5 Things Mentally Strong Women Don't Do
From Navy SEALS and elite athletes, to coaches and business moguls, the world is filled with people who are described as "mentally tough." Yet, most of the examples we're given are men.
And the men who get touted for their toughness are often the outliers. They're the ones who treat their bodies like a machine or the ones who took big gambles that just happened to pay off. But the truth is, many kind and nurturing women also exemplify the hallmarks of mental strength. Yet, few people are talking about what it takes to be a strong woman in today's world.
The strategies for building mental strength are the same for men and women—you need healthy habits to build strength, and you need to give up counterproductive bad habits.
But societal pressures and cultural norms make women's mental muscle-building experience a little different. Women are more likely to engage in a specific set of unhealthy habits. Giving up those habits, however, is the key to growing stronger and becoming better.
In my new book, 13 Things Mentally Strong Women Don't Do, I identified the unhealthy habits that are most likely to hold women back. Here are five of the things mentally strong women don't do:
1. Downplay their success.
Many women are afraid to look too accomplished or ambitious. Even on LinkedIn, where it's important to share your skills and accomplishments, women list far fewer achievements than men. Women often want to look humble—and to avoid offending those around them.
But shrinking yourself won't make other people feel more comfortable. And you won't do yourself or anyone else any favors by downplaying your success.
Practice accepting compliments with a simple "thank you" rather than insisting "It was nothing." Share your achievements with your loved ones so they can celebrate alongside you. And remind yourself of the hard work you've put in to get to where you are today.
2. Blame themselves when something goes wrong.
Accepting personal responsibility for your mistakes is healthy. But taking on excessive blame can be toxic. Whether you apologize excessively or you feel guilty all the time, blaming yourself too much will take a toll on your life.
We tend to be much harder on ourselves than on other people. So when you're feeling guilty, ask yourself, "What would I say to a friend who had this problem?" You would likely offer kind, compassionate words of wisdom. Try talking to yourself the same way.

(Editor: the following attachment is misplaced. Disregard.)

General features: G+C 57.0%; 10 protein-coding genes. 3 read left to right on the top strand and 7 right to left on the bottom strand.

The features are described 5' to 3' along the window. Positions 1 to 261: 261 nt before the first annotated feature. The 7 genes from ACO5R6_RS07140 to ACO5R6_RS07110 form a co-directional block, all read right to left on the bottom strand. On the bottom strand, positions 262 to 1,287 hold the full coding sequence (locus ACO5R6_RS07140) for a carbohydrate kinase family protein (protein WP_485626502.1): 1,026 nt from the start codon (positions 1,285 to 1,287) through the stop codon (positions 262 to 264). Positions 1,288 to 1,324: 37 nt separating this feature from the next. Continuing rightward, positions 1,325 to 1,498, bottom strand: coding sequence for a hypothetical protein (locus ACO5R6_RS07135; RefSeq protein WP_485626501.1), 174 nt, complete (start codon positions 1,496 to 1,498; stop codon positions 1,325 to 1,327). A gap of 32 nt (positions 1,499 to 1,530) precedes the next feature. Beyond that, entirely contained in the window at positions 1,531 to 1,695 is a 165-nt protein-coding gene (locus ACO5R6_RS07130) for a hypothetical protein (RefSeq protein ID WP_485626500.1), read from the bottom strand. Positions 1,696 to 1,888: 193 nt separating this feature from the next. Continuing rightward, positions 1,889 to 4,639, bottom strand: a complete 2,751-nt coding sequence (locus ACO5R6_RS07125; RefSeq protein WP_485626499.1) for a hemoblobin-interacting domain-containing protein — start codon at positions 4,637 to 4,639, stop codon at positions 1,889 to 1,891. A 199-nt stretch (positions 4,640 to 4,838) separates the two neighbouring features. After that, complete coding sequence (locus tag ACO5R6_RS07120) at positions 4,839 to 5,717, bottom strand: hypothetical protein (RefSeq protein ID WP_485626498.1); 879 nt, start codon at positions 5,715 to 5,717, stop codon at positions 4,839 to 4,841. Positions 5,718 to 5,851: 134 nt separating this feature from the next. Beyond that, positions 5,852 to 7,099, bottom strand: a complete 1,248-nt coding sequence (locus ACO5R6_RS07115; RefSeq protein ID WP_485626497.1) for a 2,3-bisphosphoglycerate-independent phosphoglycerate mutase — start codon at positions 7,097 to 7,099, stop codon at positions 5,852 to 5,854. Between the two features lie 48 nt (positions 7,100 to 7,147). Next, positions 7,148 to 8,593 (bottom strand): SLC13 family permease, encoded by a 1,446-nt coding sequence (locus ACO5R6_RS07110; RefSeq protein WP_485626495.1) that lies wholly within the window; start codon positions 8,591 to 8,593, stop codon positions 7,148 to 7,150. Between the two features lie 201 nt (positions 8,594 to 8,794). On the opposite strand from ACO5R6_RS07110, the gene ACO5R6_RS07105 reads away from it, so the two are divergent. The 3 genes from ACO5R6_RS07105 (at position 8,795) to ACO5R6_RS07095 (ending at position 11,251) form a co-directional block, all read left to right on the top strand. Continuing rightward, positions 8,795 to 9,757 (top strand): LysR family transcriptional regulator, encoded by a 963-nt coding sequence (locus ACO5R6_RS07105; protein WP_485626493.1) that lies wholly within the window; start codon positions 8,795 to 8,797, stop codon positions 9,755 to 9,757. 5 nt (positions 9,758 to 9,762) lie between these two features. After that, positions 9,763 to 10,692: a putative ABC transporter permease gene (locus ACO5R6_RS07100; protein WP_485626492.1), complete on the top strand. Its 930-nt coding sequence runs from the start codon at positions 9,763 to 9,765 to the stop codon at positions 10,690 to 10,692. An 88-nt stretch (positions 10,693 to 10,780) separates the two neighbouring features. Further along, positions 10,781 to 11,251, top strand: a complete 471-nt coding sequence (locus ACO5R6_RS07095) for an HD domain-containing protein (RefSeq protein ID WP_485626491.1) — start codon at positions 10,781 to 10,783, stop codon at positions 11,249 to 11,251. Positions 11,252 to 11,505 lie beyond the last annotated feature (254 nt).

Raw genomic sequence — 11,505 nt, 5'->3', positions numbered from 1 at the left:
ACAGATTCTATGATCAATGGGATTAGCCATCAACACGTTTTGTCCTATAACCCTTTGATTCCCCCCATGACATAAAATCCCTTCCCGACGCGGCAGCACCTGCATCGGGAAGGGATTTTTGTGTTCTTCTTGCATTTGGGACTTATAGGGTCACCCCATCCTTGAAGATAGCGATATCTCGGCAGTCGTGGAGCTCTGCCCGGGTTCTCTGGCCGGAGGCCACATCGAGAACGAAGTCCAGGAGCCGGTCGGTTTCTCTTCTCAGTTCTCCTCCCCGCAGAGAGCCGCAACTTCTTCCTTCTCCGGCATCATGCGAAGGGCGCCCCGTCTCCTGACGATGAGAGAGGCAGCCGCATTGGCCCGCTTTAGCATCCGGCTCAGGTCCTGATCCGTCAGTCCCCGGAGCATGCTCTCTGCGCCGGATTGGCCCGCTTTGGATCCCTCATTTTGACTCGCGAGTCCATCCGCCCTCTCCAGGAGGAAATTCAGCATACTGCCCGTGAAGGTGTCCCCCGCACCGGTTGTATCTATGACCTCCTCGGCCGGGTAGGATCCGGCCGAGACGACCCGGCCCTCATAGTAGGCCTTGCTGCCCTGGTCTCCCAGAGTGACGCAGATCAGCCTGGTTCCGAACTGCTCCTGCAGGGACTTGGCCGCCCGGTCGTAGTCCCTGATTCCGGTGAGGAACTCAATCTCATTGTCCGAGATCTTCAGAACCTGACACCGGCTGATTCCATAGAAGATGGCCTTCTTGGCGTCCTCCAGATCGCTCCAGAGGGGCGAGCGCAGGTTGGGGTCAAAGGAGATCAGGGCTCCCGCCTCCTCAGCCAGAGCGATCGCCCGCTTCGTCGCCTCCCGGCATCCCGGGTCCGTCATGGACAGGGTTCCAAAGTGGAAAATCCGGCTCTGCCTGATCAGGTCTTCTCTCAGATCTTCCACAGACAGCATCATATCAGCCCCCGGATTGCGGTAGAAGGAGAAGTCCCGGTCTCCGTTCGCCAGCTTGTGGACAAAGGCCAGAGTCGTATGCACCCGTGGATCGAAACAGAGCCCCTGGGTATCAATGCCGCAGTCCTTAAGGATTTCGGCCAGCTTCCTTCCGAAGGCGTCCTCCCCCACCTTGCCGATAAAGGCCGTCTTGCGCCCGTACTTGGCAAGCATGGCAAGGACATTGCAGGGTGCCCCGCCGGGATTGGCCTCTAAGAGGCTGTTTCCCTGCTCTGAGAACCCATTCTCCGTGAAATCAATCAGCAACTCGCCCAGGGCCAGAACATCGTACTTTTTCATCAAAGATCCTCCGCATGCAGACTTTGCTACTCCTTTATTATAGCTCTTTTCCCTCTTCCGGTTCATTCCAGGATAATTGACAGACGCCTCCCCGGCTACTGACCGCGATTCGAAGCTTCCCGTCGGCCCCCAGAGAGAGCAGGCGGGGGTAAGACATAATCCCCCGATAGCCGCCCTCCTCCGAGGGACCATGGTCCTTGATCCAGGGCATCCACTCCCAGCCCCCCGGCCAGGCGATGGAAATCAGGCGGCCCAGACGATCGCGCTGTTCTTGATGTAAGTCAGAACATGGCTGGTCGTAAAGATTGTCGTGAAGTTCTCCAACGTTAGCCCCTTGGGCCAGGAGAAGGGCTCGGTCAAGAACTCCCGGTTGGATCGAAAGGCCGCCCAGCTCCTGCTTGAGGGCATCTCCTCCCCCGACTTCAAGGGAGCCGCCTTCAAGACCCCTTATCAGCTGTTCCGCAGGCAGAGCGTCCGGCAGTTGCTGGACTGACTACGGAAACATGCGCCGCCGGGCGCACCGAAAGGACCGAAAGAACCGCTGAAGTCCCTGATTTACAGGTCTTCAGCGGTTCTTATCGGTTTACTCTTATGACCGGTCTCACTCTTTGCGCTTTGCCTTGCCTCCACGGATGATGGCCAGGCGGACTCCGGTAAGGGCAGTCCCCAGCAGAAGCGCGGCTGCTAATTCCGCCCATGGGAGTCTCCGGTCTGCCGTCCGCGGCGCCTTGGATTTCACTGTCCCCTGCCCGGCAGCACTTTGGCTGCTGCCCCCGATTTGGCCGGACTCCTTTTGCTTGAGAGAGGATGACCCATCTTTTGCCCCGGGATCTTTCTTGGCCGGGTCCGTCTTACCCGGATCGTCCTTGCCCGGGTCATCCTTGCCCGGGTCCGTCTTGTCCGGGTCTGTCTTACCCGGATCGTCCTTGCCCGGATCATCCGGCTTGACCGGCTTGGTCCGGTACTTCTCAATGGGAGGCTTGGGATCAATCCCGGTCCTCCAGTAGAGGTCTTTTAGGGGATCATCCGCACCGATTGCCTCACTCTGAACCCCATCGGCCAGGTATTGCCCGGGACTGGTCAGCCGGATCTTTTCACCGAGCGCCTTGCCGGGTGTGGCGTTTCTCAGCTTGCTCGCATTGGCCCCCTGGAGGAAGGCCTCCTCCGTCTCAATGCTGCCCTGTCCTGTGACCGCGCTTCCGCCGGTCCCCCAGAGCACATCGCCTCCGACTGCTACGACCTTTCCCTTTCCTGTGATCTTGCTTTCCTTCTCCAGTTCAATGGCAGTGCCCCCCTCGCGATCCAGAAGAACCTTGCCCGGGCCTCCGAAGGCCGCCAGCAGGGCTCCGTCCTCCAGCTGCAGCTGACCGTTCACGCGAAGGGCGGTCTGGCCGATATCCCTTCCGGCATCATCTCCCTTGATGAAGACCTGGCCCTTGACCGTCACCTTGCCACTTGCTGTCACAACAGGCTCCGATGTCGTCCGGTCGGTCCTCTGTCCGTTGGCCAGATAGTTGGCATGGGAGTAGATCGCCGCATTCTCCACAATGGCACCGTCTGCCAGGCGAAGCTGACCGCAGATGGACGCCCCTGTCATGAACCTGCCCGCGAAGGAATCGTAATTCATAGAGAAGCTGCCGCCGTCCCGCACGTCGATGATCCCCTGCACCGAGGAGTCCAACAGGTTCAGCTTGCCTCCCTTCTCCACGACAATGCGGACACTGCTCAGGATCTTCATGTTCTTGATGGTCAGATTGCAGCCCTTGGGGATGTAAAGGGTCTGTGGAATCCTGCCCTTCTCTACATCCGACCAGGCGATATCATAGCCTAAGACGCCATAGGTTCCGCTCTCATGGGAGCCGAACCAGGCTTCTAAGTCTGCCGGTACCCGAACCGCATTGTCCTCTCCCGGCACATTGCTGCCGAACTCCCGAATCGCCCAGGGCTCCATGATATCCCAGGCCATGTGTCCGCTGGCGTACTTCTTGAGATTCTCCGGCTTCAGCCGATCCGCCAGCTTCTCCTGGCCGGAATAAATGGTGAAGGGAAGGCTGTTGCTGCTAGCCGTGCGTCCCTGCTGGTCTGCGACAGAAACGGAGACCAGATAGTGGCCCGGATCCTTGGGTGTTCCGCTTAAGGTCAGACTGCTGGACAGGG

3. Stay silent.
Whether it's laughing politely at an offensive joke or it's being quiet in a business meeting, staying silent can drain your mental strength. That's not to say women who don't speak up are weak—but harboring secrets and stifling your ideas do more harm than good.
Speak your truth—even when it's not easy to do. That doesn't necessarily mean you need to speak up to an offender or go to the authorities; only you know when it's safe to do that. But if something happens to you, tell someone. Gain support from a friend, attend a support group, or tell a professional.
And pay attention to how much airtime you get when men are present. Some studies show women speak 75 percent less than men in business in meetings and they're more likely to get interrupted. Don't wait for people to invite you to speak—you have ideas worthy of sharing.
4. Let self-doubt stop them from reaching their goals.
Your brain will try to convince you that you're not good enough or that you don't have any business trying to do hard things. And when you look around, you'll likely think everyone feels far more confident than you. But the truth is, everyone experiences self-doubt, and it doesn't have to be a bad thing. Embrace your uncertainty and trust that your self-doubt can actually help you stay focused on doing your best.
Just because your brain tells you that you weren't cut out for something doesn't mean it's true. Don't believe everything you think.
5. Compare themselves to other people.
Whether it's a fitness model on Instagram that causes you to feel out of shape, or it's a Facebook friend who looks happier than you, it's easy to get caught up in measuring your worth against everyone else's. Comparing yourself to other people (even those who seem to be less fortunate) wastes your time and energy. It causes you to lose sight of what's important in your own life.
Look at other people as opinion holders, not competitors. They aren't better or worse than you—just different. Seek to learn something from everyone you meet.
No one is born mentally strong, but everyone has the opportunity to build mental muscle. Engage in regular exercises that will help you gain better control over your thoughts, feelings, and behavior. And vow to start giving up the unhealthy habits that are holding you back from being your best self.
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